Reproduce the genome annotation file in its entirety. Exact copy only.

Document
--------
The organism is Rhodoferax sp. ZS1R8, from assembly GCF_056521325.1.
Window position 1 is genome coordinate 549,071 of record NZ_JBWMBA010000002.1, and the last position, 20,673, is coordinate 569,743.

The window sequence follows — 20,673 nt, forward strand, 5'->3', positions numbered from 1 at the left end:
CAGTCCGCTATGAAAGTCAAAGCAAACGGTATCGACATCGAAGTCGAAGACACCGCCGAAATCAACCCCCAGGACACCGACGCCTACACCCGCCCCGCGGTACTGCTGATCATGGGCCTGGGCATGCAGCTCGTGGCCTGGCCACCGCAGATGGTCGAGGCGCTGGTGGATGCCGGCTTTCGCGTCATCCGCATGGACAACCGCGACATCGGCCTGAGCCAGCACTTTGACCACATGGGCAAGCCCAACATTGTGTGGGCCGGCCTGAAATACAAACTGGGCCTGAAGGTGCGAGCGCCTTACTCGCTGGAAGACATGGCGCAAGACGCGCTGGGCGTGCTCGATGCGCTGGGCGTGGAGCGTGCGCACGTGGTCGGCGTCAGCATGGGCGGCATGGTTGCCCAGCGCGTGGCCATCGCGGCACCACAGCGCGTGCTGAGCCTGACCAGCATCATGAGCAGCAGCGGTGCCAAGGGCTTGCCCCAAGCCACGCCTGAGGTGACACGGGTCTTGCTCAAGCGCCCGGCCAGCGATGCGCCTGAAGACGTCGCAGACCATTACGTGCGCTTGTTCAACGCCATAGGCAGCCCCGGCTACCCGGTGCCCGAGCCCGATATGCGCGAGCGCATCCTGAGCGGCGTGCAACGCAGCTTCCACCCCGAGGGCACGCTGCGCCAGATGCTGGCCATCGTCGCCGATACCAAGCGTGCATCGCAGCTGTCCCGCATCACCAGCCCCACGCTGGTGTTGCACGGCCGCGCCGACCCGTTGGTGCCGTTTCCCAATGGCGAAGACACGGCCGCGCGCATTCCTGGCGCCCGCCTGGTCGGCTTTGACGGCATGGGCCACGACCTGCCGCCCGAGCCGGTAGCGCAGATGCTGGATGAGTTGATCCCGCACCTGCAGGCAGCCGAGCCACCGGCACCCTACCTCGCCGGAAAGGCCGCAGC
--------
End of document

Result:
The organism is Rhodoferax sp. ZS1R8, from assembly GCF_056521325.1.
Window position 1 is genome coordinate 549,071 of record NZ_JBWMBA010000002.1, and the last position, 20,673, is coordinate 569,743.

The window sequence follows — 20,673 nt, forward strand, 5'->3', positions numbered from 1 at the left end:
CAGTCCGCTATGAAAGTCAAAGCAAACGGTATCGACATCGAAGTCGAAGACACCGCCGAAATCAACCCCCAGGACACCGACGCCTACACCCGCCCCGCGGTACTGCTGATCATGGGCCTGGGCATGCAGCTCGTGGCCTGGCCACCGCAGATGGTCGAGGCGCTGGTGGATGCCGGCTTTCGCGTCATCCGCATGGACAACCGCGACATCGGCCTGAGCCAGCACTTTGACCACATGGGCAAGCCCAACATTGTGTGGGCCGGCCTGAAATACAAACTGGGCCTGAAGGTGCGAGCGCCTTACTCGCTGGAAGACATGGCGCAAGACGCGCTGGGCGTGCTCGATGCGCTGGGCGTGGAGCGTGCGCACGTGGTCGGCGTCAGCATGGGCGGCATGGTTGCCCAGCGCGTGGCCATCGCGGCACCACAGCGCGTGCTGAGCCTGACCAGCATCATGAGCAGCAGCGGTGCCAAGGGCTTGCCCCAAGCCACGCCTGAGGTGACACGGGTCTTGCTCAAGCGCCCGGCCAGCGATGCGCCTGAAGACGTCGCAGACCATTACGTGCGCTTGTTCAACGCCATAGGCAGCCCCGGCTACCCGGTGCCCGAGCCCGATATGCGCGAGCGCATCCTGAGCGGCGTGCAACGCAGCTTCCACCCCGAGGGCACGCTGCGCCAGATGCTGGCCATCGTCGCCGATACCAAGCGTGCATCGCAGCTGTCCCGCATCACCAGCCCCACGCTGGTGTTGCACGGCCGCGCCGACCCGTTGGTGCCGTTTCCCAATGGCGAAGACACGGCCGCGCGCATTCCTGGCGCCCGCCTGGTCGGCTTTGACGGCATGGGCCACGACCTGCCGCCCGAGCCGGTAGCGCAGATGCTGGATGAGTTGATCCCGCACCTGCAGGCAGCCGAGCCACCGGCACCCTACCTCGCCGGAAAGGCCGCAGC